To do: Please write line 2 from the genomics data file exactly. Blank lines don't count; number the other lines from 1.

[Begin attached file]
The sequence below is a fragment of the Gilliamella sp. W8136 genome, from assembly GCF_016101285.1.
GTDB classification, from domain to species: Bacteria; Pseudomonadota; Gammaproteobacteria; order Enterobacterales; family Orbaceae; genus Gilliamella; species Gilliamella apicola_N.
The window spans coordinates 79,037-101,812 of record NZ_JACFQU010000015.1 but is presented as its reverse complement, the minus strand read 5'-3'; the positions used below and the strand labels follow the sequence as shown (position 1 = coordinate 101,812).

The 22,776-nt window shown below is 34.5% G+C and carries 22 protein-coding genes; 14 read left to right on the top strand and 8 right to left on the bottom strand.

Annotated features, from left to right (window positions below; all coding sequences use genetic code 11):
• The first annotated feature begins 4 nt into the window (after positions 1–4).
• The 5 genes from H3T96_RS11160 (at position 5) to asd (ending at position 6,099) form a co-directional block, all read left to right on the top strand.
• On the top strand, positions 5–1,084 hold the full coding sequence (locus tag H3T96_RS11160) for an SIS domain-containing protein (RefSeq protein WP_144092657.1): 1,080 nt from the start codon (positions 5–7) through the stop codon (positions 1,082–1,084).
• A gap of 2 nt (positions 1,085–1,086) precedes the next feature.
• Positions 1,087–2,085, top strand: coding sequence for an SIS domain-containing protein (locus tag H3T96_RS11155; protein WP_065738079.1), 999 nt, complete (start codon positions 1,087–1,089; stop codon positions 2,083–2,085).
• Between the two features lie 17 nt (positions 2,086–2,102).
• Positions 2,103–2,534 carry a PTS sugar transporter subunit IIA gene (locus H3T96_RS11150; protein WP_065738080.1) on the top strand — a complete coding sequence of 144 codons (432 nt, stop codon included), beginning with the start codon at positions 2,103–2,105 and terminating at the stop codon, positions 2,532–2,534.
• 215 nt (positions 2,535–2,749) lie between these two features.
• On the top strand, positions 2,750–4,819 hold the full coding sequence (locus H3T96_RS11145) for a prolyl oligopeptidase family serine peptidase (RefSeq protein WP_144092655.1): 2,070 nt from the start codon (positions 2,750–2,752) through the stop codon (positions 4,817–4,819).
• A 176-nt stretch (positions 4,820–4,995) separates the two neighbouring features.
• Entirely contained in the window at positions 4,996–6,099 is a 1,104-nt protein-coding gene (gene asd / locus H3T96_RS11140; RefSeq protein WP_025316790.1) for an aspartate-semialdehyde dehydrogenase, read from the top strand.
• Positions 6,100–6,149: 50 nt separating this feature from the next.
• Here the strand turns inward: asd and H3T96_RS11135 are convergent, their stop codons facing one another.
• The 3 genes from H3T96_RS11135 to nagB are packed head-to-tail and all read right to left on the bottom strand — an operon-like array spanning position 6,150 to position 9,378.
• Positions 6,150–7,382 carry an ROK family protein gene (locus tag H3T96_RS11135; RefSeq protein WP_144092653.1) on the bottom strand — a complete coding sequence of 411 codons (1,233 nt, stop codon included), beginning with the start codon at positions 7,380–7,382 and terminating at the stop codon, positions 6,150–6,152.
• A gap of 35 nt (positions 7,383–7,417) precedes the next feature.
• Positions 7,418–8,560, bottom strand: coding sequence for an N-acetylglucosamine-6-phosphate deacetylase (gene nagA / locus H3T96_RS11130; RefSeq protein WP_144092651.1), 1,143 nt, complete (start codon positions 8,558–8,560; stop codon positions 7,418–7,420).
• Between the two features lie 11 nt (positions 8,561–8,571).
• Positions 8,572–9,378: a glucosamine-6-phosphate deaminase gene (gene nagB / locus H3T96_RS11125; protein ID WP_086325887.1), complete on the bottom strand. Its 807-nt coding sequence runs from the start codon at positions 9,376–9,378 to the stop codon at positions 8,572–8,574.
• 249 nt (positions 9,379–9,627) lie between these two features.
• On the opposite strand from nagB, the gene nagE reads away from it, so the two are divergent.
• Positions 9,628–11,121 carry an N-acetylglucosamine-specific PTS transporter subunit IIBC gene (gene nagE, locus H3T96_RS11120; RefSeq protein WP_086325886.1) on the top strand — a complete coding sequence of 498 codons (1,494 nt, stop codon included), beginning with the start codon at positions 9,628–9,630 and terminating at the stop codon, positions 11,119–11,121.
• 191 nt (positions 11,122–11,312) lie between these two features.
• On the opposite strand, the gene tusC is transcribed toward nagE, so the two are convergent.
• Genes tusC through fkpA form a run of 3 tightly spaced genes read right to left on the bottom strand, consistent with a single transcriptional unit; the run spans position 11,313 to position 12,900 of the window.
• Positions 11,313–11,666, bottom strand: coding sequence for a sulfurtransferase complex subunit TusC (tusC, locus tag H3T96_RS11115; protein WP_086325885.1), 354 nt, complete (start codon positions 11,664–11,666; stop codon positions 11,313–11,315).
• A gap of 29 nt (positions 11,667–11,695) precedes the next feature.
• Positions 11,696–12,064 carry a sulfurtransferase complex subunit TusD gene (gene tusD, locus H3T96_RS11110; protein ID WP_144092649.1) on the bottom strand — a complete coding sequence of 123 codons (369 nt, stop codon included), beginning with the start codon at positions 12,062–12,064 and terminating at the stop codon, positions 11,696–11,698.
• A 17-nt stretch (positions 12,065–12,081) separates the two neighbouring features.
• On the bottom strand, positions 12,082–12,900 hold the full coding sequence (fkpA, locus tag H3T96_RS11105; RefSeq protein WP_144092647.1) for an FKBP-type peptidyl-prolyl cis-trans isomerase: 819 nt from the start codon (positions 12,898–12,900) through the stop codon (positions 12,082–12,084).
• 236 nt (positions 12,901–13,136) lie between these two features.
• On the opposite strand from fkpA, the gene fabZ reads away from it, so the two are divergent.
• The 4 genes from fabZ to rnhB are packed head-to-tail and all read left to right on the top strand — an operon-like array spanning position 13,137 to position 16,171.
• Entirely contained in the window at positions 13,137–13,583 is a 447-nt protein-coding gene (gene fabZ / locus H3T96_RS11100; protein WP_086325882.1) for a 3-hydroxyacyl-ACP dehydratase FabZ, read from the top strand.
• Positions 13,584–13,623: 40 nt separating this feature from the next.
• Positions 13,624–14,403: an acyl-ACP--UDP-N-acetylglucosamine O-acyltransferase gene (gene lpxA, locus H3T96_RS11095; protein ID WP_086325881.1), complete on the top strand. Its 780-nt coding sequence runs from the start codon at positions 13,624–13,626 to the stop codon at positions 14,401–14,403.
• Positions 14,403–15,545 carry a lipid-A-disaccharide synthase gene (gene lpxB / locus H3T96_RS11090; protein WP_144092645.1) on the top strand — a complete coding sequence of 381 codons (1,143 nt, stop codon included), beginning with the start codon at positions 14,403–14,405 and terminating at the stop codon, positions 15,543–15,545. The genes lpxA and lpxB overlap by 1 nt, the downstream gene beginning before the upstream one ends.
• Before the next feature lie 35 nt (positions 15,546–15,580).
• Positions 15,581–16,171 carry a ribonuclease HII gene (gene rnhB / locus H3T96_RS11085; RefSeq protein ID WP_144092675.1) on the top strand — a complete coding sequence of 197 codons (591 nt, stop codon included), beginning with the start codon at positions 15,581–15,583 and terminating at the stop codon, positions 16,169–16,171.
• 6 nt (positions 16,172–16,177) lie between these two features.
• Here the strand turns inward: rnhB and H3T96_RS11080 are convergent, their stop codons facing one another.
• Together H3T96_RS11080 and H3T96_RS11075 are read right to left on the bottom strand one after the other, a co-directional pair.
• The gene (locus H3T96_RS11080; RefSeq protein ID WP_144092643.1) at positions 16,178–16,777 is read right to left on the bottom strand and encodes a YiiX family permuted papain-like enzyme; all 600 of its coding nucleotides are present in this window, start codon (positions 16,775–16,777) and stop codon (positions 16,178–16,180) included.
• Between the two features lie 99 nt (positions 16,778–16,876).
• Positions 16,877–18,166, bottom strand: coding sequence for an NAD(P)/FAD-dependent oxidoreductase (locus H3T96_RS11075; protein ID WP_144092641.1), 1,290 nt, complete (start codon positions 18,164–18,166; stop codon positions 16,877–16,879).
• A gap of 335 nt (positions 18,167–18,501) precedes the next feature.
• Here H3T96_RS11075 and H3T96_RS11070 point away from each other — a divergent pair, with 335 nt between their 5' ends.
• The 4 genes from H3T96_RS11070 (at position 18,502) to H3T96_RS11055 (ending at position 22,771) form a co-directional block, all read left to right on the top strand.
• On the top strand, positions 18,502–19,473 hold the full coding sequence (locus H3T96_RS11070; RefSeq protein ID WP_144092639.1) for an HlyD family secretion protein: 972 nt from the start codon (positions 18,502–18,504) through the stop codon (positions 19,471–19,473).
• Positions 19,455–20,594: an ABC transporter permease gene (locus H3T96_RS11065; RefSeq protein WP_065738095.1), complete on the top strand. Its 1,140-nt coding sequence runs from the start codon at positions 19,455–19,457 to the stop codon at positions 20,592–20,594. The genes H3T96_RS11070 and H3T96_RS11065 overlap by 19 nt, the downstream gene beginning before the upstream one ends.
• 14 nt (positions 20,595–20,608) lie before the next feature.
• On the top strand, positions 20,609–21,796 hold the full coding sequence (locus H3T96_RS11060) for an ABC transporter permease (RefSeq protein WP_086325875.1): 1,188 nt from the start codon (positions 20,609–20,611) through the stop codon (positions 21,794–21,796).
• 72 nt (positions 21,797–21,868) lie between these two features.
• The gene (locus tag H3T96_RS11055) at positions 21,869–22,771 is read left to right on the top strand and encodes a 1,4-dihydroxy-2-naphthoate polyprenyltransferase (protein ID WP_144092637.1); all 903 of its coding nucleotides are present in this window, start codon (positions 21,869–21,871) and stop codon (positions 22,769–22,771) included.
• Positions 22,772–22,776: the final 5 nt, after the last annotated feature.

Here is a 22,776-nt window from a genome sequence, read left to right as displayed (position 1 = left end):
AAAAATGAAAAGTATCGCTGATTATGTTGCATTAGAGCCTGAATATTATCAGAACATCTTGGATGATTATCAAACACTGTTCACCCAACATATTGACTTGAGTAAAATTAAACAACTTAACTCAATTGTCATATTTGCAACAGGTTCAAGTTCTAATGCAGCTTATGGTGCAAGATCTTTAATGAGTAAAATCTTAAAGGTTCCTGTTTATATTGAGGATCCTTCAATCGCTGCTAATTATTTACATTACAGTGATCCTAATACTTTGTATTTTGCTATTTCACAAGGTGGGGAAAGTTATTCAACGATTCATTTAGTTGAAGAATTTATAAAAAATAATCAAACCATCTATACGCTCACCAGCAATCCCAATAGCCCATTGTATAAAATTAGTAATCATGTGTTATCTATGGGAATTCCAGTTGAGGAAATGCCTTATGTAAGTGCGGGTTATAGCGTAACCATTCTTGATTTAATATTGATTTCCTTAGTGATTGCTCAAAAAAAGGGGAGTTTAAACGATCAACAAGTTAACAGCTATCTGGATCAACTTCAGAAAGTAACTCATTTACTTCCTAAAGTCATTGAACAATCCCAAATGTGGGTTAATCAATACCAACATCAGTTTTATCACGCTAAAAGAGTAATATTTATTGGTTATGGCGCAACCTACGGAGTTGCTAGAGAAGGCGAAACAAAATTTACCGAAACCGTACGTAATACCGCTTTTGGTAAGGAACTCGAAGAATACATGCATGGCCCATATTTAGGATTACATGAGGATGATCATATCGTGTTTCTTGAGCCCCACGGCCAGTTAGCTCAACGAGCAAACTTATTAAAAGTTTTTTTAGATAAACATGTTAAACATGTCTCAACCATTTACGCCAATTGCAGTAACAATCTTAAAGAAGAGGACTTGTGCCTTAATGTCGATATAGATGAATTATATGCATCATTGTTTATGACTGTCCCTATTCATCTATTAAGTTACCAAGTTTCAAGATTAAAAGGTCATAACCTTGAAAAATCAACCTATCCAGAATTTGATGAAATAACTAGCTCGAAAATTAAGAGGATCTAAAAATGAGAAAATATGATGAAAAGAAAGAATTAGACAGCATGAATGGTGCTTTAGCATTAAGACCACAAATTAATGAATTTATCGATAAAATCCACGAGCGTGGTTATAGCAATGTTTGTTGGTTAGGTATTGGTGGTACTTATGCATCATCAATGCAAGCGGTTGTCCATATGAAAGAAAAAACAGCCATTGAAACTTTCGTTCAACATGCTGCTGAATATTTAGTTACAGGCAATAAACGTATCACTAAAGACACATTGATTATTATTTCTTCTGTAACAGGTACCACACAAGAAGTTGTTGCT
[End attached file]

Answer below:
GTDB classification, from domain to species: Bacteria; Pseudomonadota; Gammaproteobacteria; order Enterobacterales; family Orbaceae; genus Gilliamella; species Gilliamella apicola_N.